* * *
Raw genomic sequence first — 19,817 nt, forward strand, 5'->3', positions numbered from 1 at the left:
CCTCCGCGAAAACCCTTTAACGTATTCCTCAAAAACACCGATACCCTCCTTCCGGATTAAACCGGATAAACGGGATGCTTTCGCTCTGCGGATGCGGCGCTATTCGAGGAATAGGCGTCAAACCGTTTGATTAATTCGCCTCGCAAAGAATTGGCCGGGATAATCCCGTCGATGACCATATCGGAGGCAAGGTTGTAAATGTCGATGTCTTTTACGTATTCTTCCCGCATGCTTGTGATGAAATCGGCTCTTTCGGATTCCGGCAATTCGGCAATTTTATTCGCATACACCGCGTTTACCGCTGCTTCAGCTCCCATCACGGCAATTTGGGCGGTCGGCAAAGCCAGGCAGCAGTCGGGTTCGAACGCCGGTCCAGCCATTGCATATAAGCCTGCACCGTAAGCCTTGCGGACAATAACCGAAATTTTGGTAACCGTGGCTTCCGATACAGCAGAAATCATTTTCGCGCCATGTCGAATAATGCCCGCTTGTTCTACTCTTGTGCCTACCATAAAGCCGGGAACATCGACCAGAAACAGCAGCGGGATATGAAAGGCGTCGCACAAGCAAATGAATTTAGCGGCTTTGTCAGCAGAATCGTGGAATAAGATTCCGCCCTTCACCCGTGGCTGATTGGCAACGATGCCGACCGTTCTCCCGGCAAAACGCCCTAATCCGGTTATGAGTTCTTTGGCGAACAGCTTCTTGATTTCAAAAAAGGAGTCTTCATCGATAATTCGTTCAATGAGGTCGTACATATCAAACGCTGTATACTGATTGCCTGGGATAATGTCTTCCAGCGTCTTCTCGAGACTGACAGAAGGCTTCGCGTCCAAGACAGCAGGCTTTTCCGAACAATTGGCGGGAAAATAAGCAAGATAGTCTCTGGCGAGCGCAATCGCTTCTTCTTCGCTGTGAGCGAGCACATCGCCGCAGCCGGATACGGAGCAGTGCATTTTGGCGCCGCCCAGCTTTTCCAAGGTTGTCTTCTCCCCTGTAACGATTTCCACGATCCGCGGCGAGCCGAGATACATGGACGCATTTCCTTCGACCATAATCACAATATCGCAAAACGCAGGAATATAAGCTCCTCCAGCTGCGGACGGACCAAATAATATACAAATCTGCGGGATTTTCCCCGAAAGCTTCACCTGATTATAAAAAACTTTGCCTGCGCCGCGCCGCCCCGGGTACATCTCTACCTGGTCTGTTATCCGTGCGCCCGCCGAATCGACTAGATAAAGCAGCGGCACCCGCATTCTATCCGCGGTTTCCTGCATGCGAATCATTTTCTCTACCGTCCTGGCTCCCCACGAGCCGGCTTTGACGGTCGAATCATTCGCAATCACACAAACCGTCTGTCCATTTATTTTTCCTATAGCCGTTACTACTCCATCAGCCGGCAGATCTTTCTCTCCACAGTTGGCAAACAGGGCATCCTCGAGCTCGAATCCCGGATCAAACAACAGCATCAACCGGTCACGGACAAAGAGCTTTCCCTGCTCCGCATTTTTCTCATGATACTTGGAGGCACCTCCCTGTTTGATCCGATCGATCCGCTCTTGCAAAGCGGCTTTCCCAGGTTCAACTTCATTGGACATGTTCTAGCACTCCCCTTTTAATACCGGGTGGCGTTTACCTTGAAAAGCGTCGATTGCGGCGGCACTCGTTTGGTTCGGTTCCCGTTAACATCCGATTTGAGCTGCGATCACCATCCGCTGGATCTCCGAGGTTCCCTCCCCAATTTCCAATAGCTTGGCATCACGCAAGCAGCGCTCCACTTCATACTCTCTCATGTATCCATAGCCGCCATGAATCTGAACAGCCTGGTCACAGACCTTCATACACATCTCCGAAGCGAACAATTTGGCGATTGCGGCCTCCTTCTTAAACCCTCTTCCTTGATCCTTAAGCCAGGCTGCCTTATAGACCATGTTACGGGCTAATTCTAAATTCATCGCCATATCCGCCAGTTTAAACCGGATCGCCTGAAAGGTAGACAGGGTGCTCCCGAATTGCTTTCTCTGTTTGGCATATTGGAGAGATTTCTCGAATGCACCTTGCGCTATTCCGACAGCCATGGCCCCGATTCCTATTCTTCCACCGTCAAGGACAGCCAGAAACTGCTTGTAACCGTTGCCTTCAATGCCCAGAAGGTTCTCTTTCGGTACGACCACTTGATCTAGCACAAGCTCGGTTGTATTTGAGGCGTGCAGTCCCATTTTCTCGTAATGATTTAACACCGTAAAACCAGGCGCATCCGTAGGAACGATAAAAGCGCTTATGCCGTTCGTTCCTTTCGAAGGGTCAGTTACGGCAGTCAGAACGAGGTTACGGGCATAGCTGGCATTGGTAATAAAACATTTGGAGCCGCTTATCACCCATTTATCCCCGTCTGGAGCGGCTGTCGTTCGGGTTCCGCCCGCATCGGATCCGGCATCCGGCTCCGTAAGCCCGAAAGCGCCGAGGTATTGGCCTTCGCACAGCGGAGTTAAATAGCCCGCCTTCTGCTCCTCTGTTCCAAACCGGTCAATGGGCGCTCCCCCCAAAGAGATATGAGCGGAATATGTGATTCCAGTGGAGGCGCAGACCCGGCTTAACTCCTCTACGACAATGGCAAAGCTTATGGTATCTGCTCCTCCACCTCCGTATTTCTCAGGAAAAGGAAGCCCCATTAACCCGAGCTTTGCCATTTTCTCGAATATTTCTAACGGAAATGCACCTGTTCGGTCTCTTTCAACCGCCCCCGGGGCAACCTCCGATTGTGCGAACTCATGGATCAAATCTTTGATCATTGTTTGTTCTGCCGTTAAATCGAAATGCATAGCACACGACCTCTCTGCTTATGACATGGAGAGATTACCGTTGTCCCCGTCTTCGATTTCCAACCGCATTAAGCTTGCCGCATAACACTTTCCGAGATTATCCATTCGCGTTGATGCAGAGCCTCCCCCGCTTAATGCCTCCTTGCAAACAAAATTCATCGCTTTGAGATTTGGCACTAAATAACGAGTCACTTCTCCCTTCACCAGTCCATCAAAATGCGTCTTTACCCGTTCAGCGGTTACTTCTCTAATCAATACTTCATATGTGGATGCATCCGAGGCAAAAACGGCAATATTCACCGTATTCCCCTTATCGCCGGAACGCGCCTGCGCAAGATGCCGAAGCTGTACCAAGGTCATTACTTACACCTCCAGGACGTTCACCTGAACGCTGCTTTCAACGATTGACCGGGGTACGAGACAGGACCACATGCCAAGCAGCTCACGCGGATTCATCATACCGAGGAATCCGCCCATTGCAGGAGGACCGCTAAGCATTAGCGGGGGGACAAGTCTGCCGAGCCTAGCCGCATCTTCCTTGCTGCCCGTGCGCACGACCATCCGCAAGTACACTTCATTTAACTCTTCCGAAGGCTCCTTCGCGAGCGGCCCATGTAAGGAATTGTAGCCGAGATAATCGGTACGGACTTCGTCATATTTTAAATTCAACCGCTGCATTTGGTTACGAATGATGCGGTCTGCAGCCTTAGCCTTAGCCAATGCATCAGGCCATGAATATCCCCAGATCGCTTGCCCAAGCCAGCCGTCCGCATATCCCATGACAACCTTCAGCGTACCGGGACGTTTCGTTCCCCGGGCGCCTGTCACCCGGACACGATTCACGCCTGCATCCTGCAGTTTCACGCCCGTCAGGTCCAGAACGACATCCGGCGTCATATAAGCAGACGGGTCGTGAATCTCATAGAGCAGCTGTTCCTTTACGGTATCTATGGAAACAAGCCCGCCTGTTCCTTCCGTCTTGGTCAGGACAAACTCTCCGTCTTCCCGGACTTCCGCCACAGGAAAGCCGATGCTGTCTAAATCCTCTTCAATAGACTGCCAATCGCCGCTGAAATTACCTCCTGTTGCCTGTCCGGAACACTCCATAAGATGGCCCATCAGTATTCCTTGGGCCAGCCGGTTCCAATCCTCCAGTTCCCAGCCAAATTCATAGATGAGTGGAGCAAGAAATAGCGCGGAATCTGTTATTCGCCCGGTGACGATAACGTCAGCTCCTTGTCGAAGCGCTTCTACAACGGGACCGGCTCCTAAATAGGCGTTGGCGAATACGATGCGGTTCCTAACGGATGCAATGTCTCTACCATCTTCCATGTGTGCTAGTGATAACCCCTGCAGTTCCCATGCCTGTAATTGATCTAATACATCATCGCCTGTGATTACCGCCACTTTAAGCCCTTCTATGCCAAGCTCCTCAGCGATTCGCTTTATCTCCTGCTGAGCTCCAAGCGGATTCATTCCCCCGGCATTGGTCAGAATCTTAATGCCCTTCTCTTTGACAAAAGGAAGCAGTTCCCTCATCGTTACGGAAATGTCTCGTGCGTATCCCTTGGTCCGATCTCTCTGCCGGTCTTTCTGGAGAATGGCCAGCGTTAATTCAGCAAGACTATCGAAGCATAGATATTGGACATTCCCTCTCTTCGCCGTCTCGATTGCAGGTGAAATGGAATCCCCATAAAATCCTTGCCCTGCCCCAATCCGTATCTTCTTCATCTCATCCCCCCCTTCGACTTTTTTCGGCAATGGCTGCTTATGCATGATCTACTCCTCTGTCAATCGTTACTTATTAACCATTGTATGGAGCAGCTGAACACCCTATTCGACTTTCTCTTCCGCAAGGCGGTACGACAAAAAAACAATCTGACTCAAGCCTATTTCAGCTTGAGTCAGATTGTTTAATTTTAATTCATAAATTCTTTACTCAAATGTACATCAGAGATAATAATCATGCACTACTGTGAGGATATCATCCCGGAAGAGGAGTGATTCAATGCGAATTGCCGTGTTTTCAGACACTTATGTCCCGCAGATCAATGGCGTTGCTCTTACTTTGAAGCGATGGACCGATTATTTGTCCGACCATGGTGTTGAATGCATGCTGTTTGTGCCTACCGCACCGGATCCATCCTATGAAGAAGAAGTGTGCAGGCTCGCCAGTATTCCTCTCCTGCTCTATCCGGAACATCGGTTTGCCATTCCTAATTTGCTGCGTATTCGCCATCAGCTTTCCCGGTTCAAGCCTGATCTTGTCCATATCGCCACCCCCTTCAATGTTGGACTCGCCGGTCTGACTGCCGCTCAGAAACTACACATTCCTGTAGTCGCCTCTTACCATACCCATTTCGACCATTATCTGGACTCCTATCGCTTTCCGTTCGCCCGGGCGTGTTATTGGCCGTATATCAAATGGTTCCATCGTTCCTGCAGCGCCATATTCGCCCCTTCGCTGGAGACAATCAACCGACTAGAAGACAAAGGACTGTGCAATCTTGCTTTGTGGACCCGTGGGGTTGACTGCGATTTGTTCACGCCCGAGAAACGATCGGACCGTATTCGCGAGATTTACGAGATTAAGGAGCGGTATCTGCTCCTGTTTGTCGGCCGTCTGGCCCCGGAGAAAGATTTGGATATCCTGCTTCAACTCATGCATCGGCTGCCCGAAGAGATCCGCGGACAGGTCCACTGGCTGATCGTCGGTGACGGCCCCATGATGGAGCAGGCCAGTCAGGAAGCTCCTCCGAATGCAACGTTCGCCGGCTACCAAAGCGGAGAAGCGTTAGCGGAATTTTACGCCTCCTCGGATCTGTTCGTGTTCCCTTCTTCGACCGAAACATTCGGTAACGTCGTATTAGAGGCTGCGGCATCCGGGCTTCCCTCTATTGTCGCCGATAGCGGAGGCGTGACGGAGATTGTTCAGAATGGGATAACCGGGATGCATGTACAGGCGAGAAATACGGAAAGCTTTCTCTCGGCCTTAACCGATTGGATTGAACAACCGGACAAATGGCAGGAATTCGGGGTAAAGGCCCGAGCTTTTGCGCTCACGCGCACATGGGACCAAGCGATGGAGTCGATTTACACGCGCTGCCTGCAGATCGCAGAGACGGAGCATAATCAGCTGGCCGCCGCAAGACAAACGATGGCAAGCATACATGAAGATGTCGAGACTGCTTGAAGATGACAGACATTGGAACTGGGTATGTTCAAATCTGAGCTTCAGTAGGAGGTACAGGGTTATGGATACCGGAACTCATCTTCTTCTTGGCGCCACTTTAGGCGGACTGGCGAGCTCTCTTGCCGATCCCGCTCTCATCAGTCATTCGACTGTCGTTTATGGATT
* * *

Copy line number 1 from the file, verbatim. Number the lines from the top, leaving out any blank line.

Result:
Raw genomic sequence first — 19,817 nt, forward strand, 5'->3', positions numbered from 1 at the left: